The Last American Sin

Watching the Penn State fiasco shake out last week awoke to my consciousness something that stirs every time we witness—or rather, hear about in the media—a sexual abuse scandal that involves children. Facebook and the blogosphere lit up with indignation from all corners. Penn State students who rallied in support of Coach Paterno were lumped in with him in Americans’ collective disgust. Simply put, there are to be no viable defenses of Penn State, its administration, or its football staff. Why? Because Jerry Sandusky committed the last American sin. I’m calling it that because I can think of no other act that can resonate so negatively with virtually all Americans. Murder is too localized. We’re no longer patriotic enough to get worked up over treason. So far as I can tell, sexual acts with children are the only egregious acts—sins, as it were—from which the vast majority of Americans still noticeably recoil, regardless of religion, race, gender, age, or politics. It’s a
strangely uniting moment when something like it happens.

What exactly is it about child molestation that uniquely unites Americans in outrage?

This is where it gets murky. [Read more...]

Whatever Happened to “Unequally Yoked”?

My research team and I are waist-deep in interviews of twenty-somethings for my next book project. Among the 90-some interviews we’ve conducted are about 15 (so far) with evangelicals. Between what they’re telling us and my own listening and reading, I’m detecting a subtle—yet significant—shift in how evangelicals talk about ideal mating scenarios. When I was a younger man, Christians of all stripes were counseled pretty straightforwardly to avoid marrying an unbeliever—that is, someone who didn’t share the basics of Christian doctrine. The logic, of course, is that the unbelieving spouse would foster the same in you and your (future) children, and that that would be a bad outcome. The advice arose, I presume, as an extension of 2 Corinthians 6:14, which itself need not be interpreted as applying primarily to marriage, but it often has been.

But that’s not what I’m hearing today from evangelical quarters. At some point this advice seems to have morphed into a much higher bar for an optimal mate, which seems (to me, at least) a problem, since fewer Americans are marrying today than ever before. When demand (for marriage) drops, I’m not sure restricting supply is the smart thing to do.

The narrative we heard from several respondents—and I myself heard it back when I briefly dabbled with the Baptists before swimming the Tiber—goes something like this: [Read more...]

Beauty and the Beast

This week I find myself thinking and writing once more about my late colleague Norval Glenn, a versatile and thorough scholar whose work will long outlive his physical presence. Norval held that the family was, and remains, a cornerstone of the social order and a central element in fostering the common good. Unlike many, he felt no particular compulsion to bow down to emerging sacred cows.

In preparing remarks for his memorial service several months ago, I stumbled across an article he wrote for SmartMarriages, an organization long popular among marital and family therapists. It was the kind of piece he wouldn’t get much credit for professionally, and yet it’s one of those contributions that tend to far outweigh a dry, academic journal article in its reach, impact, and importance. It was on “exogenous match quality,” or rather finding the right match in a potential spouse.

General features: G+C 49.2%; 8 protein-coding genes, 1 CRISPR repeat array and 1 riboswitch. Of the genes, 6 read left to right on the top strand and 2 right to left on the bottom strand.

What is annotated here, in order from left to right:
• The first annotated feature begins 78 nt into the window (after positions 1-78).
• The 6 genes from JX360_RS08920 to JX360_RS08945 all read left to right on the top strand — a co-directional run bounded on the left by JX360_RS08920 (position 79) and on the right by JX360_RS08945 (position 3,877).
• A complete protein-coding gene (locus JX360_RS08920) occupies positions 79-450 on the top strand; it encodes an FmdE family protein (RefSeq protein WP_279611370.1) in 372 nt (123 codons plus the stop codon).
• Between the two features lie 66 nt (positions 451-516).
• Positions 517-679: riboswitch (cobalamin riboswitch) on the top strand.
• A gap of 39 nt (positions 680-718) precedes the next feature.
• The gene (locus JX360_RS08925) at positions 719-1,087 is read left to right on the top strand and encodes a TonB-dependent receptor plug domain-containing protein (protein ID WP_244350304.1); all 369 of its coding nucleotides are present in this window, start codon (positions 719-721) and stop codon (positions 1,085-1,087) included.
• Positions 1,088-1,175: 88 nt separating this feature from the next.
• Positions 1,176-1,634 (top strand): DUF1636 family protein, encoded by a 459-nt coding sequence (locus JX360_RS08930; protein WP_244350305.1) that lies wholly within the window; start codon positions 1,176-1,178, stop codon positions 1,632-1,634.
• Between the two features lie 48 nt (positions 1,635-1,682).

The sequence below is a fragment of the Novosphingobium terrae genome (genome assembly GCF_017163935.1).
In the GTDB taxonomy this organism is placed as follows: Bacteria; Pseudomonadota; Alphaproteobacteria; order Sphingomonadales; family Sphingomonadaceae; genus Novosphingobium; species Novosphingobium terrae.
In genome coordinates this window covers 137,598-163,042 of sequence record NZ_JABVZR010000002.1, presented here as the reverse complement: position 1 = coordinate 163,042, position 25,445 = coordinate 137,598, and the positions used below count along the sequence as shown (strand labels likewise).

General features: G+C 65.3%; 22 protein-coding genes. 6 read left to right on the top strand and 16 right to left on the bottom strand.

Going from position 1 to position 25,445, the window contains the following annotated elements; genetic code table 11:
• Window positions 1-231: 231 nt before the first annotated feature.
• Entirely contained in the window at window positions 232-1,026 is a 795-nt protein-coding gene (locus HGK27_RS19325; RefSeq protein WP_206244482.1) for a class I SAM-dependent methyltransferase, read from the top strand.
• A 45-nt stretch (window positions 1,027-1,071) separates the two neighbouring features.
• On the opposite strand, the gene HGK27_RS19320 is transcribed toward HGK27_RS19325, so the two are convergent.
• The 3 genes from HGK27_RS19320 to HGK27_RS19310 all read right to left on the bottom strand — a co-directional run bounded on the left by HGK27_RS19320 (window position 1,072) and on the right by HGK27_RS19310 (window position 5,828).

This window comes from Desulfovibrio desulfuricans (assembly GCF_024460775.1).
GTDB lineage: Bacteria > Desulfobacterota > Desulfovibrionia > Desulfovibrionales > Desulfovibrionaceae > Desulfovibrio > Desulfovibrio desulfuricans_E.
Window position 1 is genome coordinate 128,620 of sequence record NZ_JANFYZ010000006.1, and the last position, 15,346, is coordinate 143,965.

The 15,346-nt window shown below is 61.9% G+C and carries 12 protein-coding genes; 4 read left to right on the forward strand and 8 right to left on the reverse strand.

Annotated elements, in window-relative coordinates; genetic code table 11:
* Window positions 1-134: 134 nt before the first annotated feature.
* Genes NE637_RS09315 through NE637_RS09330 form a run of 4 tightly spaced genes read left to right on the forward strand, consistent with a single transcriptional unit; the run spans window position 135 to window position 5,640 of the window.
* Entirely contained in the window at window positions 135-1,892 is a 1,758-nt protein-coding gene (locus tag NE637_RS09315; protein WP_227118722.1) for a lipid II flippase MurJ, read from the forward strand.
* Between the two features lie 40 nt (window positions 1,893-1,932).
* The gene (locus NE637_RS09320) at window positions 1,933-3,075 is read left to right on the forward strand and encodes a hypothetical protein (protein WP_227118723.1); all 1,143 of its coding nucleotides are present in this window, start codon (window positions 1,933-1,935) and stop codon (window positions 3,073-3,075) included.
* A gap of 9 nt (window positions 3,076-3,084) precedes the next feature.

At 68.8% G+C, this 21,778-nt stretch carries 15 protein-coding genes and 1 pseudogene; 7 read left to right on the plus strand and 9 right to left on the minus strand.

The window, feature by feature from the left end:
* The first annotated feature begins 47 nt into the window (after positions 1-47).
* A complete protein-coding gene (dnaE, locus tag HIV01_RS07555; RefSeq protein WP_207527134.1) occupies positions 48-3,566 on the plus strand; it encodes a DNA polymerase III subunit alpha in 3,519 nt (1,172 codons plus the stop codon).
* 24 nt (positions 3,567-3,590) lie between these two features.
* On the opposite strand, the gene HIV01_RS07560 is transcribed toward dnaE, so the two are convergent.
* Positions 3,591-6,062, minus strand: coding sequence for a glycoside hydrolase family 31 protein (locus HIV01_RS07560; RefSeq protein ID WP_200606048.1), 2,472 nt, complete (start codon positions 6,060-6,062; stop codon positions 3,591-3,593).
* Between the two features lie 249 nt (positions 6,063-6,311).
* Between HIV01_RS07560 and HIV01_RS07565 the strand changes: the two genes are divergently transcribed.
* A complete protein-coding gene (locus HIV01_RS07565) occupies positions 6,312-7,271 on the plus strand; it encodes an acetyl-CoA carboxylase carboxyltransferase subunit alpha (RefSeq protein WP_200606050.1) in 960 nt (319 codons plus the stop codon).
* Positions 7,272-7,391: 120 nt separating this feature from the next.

Ever the sociologist, Norval focused on the social stuff at stake when someone looks for a mate: the shifting market dynamics, the optimal settings for circulation of possible partners (in other words, where you’re most likely to meet the widest variety of people), and the risk of premature entanglements (that is, going too far too fast). One of his conclusions made me smile: “The most stable and successful marriages are likely to be those in which the spouses are substantially more desirable to each other than they are to most other people.” That’s a nice way of saying that [Read more...]

Here’s to Bad Divorces?

Now that I have your attention (or not), this subject has been on my mind of late. If divorce is going to happen—and I’m not crazy about the passive tone but they do happen out there—just how “good” should a divorce be? Is amicable an aim? I have a friend—and no, that’s not code for me—who appears to be facing one soon, against his will and despite his willingness to work at his marriage. My late UT colleague Norval Glenn was quoted several years back as saying that “good” divorces can have surprisingly negative consequences, over and above the simple fact that divorcing can cause problems. He noted, “If the parents whose marriage failed are obviously good people who could cooperate and avoid destructive behaviors after the divorce, their offspring may be more inclined to lose confidence in the institution of marriage itself.” In other words, a good divorce can be confusing to children, who are more apt to thereafter wonder if marriage is a feasible thing at all, apart from some spectacular soul-mate connection that few ever realize. There are, of course, lots of other variables to consider when evaluating the consequences of divorce on the participants themselves and their children. This one—the children’s own perceptions about marriage and sense of the institution—is only one of them.

But it reminded me of a piece of data I share with my Intro-to-Sociology course: the probability of getting a divorce in the year after you married is already doubled for [Read more...]


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